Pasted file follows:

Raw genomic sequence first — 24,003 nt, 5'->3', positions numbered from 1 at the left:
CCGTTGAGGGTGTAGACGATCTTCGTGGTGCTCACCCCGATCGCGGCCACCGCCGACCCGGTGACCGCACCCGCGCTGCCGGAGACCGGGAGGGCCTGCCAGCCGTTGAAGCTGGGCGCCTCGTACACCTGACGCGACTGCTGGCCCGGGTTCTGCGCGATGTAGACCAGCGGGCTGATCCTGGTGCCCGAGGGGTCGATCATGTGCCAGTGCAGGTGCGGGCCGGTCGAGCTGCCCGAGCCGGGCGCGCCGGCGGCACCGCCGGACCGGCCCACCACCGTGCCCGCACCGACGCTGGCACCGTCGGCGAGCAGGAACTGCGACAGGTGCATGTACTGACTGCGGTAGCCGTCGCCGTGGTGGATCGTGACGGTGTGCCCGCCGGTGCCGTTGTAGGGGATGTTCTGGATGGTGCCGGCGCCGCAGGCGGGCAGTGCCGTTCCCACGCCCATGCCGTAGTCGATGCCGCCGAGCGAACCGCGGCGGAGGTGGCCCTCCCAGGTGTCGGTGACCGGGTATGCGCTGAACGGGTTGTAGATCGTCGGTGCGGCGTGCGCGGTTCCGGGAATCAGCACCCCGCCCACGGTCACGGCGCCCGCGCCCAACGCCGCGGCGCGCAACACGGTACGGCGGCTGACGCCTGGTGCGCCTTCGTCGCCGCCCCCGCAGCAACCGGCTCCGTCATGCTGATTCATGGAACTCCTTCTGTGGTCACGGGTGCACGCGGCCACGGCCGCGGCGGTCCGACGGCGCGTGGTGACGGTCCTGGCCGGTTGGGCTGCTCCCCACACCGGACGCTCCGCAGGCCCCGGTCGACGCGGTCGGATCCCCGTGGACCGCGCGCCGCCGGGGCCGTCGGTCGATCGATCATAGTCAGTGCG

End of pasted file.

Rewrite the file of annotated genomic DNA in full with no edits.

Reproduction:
Raw genomic sequence first — 24,003 nt, 5'->3', positions numbered from 1 at the left:
CCGTTGAGGGTGTAGACGATCTTCGTGGTGCTCACCCCGATCGCGGCCACCGCCGACCCGGTGACCGCACCCGCGCTGCCGGAGACCGGGAGGGCCTGCCAGCCGTTGAAGCTGGGCGCCTCGTACACCTGACGCGACTGCTGGCCCGGGTTCTGCGCGATGTAGACCAGCGGGCTGATCCTGGTGCCCGAGGGGTCGATCATGTGCCAGTGCAGGTGCGGGCCGGTCGAGCTGCCCGAGCCGGGCGCGCCGGCGGCACCGCCGGACCGGCCCACCACCGTGCCCGCACCGACGCTGGCACCGTCGGCGAGCAGGAACTGCGACAGGTGCATGTACTGACTGCGGTAGCCGTCGCCGTGGTGGATCGTGACGGTGTGCCCGCCGGTGCCGTTGTAGGGGATGTTCTGGATGGTGCCGGCGCCGCAGGCGGGCAGTGCCGTTCCCACGCCCATGCCGTAGTCGATGCCGCCGAGCGAACCGCGGCGGAGGTGGCCCTCCCAGGTGTCGGTGACCGGGTATGCGCTGAACGGGTTGTAGATCGTCGGTGCGGCGTGCGCGGTTCCGGGAATCAGCACCCCGCCCACGGTCACGGCGCCCGCGCCCAACGCCGCGGCGCGCAACACGGTACGGCGGCTGACGCCTGGTGCGCCTTCGTCGCCGCCCCCGCAGCAACCGGCTCCGTCATGCTGATTCATGGAACTCCTTCTGTGGTCACGGGTGCACGCGGCCACGGCCGCGGCGGTCCGACGGCGCGTGGTGACGGTCCTGGCCGGTTGGGCTGCTCCCCACACCGGACGCTCCGCAGGCCCCGGTCGACGCGGTCGGATCCCCGTGGACCGCGCGCCGCCGGGGCCGTCGGTCGATCGATCATAGTCAGTGCG